The paper analyzes the dynamic effects of various disturbances on key macroeconomic variables. Particular attention is devoted to considering shocks associated with the debt-supply schedule confronting the small developing economy. These shocks include: an increase in the level of the exogenously given world interest rate, and an increase in the risk premium associated with the country’s debt. The former reflects a general tightening in the world credit market, and the latter describes a deterioration in the country-specific borrowing opportunities. The effects of a productivity shock, which is taken to reflect some kind of structural efficiency-enhancing measure, are also considered. Finally, since fiscal policy is an important element in growth, debt accumulation, and adjustment strategies, the model considers the impact of changes in government expenditure as well. Overall, the model thus enables us to analyze the impact of both demand management and structural policies on variables such as household consumption-saving decisions, investment decisions of the firm, and the current account, and hence, debt accumulation. The paper stresses the interdependence between the rates of accumulation of capital and debt in the course of the dynamic adjustment and the possible trade-offs between them. However, the discussion focuses primarily on the growth aspects and does not address debt strategies or debt overhang issues.
The rest of the paper is organized as follows. Section I specifies the analytical framework. Section II discusses the long-run effects and dynamics of a balanced-budget policy; debt-financing deficit policy is discussed in Section III. Section IV briefly considers alternative specifications of the debt function. The main conclusions of the paper are summarized in the final section. For convenience, all technical matters relating to the solutions are relegated to the Appendix.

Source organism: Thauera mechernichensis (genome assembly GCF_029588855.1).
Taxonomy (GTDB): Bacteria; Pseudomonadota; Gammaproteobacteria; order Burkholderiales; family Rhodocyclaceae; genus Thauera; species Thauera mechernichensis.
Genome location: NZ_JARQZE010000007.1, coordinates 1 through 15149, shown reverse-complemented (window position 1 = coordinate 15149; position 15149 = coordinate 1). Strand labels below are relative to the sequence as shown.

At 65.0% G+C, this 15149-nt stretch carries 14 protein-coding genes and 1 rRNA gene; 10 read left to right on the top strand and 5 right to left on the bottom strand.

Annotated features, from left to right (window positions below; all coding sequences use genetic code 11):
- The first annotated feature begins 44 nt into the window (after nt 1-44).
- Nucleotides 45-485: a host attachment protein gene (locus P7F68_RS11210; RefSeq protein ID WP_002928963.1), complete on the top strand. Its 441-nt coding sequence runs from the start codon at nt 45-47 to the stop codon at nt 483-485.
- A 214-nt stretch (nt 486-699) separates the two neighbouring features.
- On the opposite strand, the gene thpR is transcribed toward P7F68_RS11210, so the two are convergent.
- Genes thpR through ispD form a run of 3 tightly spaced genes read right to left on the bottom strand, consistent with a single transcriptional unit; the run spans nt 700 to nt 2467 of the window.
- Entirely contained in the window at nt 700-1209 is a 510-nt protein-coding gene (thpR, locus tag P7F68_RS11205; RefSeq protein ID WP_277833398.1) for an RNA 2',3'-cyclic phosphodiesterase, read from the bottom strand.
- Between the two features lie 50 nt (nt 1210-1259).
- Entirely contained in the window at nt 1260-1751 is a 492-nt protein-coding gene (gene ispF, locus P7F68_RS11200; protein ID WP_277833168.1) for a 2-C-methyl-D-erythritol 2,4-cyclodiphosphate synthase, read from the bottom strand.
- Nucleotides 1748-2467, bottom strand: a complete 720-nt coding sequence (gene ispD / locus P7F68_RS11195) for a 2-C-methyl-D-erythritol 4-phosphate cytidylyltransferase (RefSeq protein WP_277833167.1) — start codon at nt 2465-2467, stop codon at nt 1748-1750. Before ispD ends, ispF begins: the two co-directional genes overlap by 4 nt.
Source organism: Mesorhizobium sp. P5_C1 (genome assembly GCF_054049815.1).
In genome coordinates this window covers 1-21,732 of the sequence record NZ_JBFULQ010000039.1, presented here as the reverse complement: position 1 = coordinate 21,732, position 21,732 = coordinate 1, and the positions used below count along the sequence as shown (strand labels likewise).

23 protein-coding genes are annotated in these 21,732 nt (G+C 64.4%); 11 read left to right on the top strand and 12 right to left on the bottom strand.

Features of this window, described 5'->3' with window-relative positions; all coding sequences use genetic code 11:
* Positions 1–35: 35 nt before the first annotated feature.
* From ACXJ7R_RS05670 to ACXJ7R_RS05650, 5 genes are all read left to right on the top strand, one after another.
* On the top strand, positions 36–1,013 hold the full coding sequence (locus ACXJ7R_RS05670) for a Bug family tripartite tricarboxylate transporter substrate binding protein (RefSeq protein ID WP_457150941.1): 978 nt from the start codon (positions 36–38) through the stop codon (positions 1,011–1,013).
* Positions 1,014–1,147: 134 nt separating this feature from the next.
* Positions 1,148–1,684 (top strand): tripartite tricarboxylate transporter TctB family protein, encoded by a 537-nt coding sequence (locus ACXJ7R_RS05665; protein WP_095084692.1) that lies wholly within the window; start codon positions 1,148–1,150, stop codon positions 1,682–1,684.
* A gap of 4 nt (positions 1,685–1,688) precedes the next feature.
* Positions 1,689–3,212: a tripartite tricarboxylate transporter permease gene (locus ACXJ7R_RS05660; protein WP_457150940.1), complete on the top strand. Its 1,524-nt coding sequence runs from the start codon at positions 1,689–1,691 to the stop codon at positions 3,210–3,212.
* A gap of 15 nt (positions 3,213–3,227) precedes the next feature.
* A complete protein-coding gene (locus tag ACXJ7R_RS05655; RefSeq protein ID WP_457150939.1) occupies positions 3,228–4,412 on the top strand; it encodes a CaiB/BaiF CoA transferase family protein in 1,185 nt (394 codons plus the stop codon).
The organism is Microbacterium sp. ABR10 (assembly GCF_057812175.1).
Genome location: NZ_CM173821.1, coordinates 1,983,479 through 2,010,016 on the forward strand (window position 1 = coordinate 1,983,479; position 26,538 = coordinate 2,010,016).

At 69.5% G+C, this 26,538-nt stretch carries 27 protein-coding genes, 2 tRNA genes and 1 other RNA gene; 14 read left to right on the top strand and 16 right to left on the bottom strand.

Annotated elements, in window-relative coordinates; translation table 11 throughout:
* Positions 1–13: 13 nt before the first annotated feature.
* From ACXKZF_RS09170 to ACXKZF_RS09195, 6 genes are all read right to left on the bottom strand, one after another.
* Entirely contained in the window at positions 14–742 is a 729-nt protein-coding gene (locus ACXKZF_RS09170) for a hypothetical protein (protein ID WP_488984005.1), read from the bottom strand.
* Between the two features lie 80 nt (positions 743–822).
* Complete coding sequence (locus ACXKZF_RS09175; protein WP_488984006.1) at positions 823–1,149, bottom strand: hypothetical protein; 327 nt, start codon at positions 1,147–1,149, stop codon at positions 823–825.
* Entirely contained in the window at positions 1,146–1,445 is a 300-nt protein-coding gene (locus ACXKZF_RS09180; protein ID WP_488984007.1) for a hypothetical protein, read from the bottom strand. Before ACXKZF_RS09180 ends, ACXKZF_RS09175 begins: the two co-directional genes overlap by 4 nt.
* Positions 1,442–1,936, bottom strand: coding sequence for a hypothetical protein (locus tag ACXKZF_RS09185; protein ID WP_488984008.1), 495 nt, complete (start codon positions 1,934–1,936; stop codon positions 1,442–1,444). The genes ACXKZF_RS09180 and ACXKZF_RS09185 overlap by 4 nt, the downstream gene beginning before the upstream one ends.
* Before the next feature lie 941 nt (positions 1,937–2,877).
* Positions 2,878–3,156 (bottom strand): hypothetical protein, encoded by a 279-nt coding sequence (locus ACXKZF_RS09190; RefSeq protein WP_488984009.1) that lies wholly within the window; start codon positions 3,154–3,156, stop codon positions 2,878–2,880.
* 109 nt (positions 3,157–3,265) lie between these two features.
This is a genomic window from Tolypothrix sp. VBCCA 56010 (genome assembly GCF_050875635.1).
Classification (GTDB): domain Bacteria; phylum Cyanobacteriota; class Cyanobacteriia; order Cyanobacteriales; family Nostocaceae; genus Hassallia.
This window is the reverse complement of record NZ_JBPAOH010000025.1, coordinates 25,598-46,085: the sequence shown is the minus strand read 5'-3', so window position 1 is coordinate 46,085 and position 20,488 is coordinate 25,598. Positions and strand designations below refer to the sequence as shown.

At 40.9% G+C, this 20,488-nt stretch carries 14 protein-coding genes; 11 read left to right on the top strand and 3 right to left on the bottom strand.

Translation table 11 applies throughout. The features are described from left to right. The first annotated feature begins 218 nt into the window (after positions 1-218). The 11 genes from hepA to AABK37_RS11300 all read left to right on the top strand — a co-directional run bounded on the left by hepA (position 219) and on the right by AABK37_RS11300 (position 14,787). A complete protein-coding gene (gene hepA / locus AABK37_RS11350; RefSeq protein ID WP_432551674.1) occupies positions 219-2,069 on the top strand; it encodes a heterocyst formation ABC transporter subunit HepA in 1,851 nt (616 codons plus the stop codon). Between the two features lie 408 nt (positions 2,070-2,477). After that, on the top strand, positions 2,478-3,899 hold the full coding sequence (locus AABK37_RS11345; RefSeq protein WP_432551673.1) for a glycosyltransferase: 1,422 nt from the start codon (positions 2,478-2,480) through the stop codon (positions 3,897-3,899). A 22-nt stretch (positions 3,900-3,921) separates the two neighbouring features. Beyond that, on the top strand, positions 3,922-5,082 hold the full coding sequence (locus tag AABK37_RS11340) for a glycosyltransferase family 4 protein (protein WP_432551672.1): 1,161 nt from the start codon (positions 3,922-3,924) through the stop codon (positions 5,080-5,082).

APPENDIX Solution of Dynamic Systems
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Brock, Philip L., “Investment, the Current Account and the Relative Price of Nontraded Goods in a Small Open Economy,” Journal of International Economics, Vol. 24 (May 1988), pp. 235–53.
Buiter, Willem H., “Fiscal Policy in Open, Interdependent Economies,” in Economic Policy in Theory and Practice, ed. by A. Razin and E. Sadka (New York: St. Martin’s Press, 1987).
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Cass, D., “Optimum Growth in an Aggregative Model of Capital Accumulation,” Review of Economic Studies, Vol. 91 (1965), pp. 233–40.
Cooper, Richard N., and Jeffrey D. Sachs, “Borrowing Abroad: The Debtor’s Perspective,” in International Debt and the Developing Countries, ed. by Gordon W. Smith and John T. Cuddington (Washington: World Bank, March 1985), pp. 21–60.
Eaton, Jonathan, and Mark Gersovitz, “LDC Participation in the International Financial Markets: Debt and Reserves,” Journal of Development Economics, Vol. 7 (March 1980), pp. 3–21.